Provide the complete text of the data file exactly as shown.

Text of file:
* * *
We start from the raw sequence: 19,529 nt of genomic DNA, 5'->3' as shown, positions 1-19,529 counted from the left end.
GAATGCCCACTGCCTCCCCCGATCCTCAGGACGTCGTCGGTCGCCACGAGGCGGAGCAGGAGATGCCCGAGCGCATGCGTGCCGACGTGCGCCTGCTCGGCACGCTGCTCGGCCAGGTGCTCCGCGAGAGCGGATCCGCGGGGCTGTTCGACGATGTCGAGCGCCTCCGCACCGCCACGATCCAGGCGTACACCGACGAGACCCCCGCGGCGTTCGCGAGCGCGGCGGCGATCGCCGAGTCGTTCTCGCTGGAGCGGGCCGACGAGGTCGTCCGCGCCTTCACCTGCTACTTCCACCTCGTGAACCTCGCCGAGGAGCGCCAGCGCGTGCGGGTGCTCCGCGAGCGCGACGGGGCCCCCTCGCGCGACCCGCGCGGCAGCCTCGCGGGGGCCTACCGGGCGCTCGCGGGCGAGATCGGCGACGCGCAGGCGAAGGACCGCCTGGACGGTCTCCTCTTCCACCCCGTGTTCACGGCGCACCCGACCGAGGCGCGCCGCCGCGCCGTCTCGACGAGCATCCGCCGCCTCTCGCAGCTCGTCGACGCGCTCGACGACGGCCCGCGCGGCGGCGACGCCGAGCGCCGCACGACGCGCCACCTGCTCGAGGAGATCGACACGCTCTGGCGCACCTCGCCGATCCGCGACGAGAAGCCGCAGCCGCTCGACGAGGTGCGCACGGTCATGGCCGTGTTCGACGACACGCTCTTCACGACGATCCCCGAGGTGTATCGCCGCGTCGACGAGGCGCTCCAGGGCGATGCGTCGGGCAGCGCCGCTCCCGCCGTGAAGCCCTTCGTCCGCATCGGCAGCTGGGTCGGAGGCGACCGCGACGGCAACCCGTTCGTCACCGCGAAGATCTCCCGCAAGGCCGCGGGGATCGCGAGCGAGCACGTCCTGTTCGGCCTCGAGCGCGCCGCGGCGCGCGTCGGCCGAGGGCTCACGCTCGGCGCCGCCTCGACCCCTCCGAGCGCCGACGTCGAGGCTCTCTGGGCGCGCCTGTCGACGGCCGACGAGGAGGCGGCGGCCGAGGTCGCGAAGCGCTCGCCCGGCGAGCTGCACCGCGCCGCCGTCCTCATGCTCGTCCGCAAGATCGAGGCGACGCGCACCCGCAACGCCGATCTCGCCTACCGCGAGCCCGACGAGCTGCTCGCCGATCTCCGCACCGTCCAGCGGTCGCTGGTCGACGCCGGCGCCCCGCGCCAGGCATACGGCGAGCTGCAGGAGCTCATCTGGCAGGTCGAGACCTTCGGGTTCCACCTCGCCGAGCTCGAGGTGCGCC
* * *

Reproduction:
We start from the raw sequence: 19,529 nt of genomic DNA, 5'->3' as shown, positions 1-19,529 counted from the left end.
GAATGCCCACTGCCTCCCCCGATCCTCAGGACGTCGTCGGTCGCCACGAGGCGGAGCAGGAGATGCCCGAGCGCATGCGTGCCGACGTGCGCCTGCTCGGCACGCTGCTCGGCCAGGTGCTCCGCGAGAGCGGATCCGCGGGGCTGTTCGACGATGTCGAGCGCCTCCGCACCGCCACGATCCAGGCGTACACCGACGAGACCCCCGCGGCGTTCGCGAGCGCGGCGGCGATCGCCGAGTCGTTCTCGCTGGAGCGGGCCGACGAGGTCGTCCGCGCCTTCACCTGCTACTTCCACCTCGTGAACCTCGCCGAGGAGCGCCAGCGCGTGCGGGTGCTCCGCGAGCGCGACGGGGCCCCCTCGCGCGACCCGCGCGGCAGCCTCGCGGGGGCCTACCGGGCGCTCGCGGGCGAGATCGGCGACGCGCAGGCGAAGGACCGCCTGGACGGTCTCCTCTTCCACCCCGTGTTCACGGCGCACCCGACCGAGGCGCGCCGCCGCGCCGTCTCGACGAGCATCCGCCGCCTCTCGCAGCTCGTCGACGCGCTCGACGACGGCCCGCGCGGCGGCGACGCCGAGCGCCGCACGACGCGCCACCTGCTCGAGGAGATCGACACGCTCTGGCGCACCTCGCCGATCCGCGACGAGAAGCCGCAGCCGCTCGACGAGGTGCGCACGGTCATGGCCGTGTTCGACGACACGCTCTTCACGACGATCCCCGAGGTGTATCGCCGCGTCGACGAGGCGCTCCAGGGCGATGCGTCGGGCAGCGCCGCTCCCGCCGTGAAGCCCTTCGTCCGCATCGGCAGCTGGGTCGGAGGCGACCGCGACGGCAACCCGTTCGTCACCGCGAAGATCTCCCGCAAGGCCGCGGGGATCGCGAGCGAGCACGTCCTGTTCGGCCTCGAGCGCGCCGCGGCGCGCGTCGGCCGAGGGCTCACGCTCGGCGCCGCCTCGACCCCTCCGAGCGCCGACGTCGAGGCTCTCTGGGCGCGCCTGTCGACGGCCGACGAGGAGGCGGCGGCCGAGGTCGCGAAGCGCTCGCCCGGCGAGCTGCACCGCGCCGCCGTCCTCATGCTCGTCCGCAAGATCGAGGCGACGCGCACCCGCAACGCCGATCTCGCCTACCGCGAGCCCGACGAGCTGCTCGCCGATCTCCGCACCGTCCAGCGGTCGCTGGTCGACGCCGGCGCCCCGCGCCAGGCATACGGCGAGCTGCAGGAGCTCATCTGGCAGGTCGAGACCTTCGGGTTCCACCTCGCCGAGCTCGAGGTGCGCC